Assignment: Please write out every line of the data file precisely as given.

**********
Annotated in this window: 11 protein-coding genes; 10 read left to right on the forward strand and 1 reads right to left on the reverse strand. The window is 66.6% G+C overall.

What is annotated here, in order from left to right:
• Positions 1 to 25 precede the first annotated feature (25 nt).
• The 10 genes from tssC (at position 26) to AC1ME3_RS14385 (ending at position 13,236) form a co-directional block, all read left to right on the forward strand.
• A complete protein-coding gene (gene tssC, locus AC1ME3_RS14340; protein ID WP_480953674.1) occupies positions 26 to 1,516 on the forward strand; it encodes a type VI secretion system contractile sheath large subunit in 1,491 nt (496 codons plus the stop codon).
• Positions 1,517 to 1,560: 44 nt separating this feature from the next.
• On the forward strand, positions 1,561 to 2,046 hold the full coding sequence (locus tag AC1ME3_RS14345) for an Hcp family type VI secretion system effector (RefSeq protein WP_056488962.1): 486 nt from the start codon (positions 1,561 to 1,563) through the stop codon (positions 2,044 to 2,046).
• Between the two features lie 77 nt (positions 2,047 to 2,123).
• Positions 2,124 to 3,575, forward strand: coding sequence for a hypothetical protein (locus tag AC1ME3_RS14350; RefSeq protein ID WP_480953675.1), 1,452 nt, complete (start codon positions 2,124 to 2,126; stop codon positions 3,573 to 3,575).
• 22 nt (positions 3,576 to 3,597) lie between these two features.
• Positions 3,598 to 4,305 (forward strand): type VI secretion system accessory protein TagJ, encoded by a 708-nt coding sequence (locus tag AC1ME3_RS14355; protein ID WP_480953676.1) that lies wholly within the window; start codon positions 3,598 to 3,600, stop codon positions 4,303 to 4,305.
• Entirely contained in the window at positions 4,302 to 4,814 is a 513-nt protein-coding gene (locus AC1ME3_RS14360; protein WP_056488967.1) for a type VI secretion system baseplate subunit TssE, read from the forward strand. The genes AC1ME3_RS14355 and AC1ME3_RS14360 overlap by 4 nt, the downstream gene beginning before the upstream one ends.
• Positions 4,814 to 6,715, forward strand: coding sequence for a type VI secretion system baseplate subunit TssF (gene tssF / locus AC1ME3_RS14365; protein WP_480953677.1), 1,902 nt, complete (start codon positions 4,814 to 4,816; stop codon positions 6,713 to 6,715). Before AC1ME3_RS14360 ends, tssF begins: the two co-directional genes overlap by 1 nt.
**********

Annotated in this window: 11 protein-coding genes; 10 read left to right on the forward strand and 1 reads right to left on the reverse strand. The window is 66.6% G+C overall.

What is annotated here, in order from left to right:
• Positions 1 to 25 precede the first annotated feature (25 nt).
• The 10 genes from tssC (at position 26) to AC1ME3_RS14385 (ending at position 13,236) form a co-directional block, all read left to right on the forward strand.
• A complete protein-coding gene (gene tssC, locus AC1ME3_RS14340; protein ID WP_480953674.1) occupies positions 26 to 1,516 on the forward strand; it encodes a type VI secretion system contractile sheath large subunit in 1,491 nt (496 codons plus the stop codon).
• Positions 1,517 to 1,560: 44 nt separating this feature from the next.
• On the forward strand, positions 1,561 to 2,046 hold the full coding sequence (locus tag AC1ME3_RS14345) for an Hcp family type VI secretion system effector (RefSeq protein WP_056488962.1): 486 nt from the start codon (positions 1,561 to 1,563) through the stop codon (positions 2,044 to 2,046).
• Between the two features lie 77 nt (positions 2,047 to 2,123).
• Positions 2,124 to 3,575, forward strand: coding sequence for a hypothetical protein (locus tag AC1ME3_RS14350; RefSeq protein ID WP_480953675.1), 1,452 nt, complete (start codon positions 2,124 to 2,126; stop codon positions 3,573 to 3,575).
• 22 nt (positions 3,576 to 3,597) lie between these two features.
• Positions 3,598 to 4,305 (forward strand): type VI secretion system accessory protein TagJ, encoded by a 708-nt coding sequence (locus tag AC1ME3_RS14355; protein ID WP_480953676.1) that lies wholly within the window; start codon positions 3,598 to 3,600, stop codon positions 4,303 to 4,305.
• Entirely contained in the window at positions 4,302 to 4,814 is a 513-nt protein-coding gene (locus AC1ME3_RS14360; protein WP_056488967.1) for a type VI secretion system baseplate subunit TssE, read from the forward strand. The genes AC1ME3_RS14355 and AC1ME3_RS14360 overlap by 4 nt, the downstream gene beginning before the upstream one ends.
• Positions 4,814 to 6,715, forward strand: coding sequence for a type VI secretion system baseplate subunit TssF (gene tssF / locus AC1ME3_RS14365; protein WP_480953677.1), 1,902 nt, complete (start codon positions 4,814 to 4,816; stop codon positions 6,713 to 6,715). Before AC1ME3_RS14360 ends, tssF begins: the two co-directional genes overlap by 1 nt.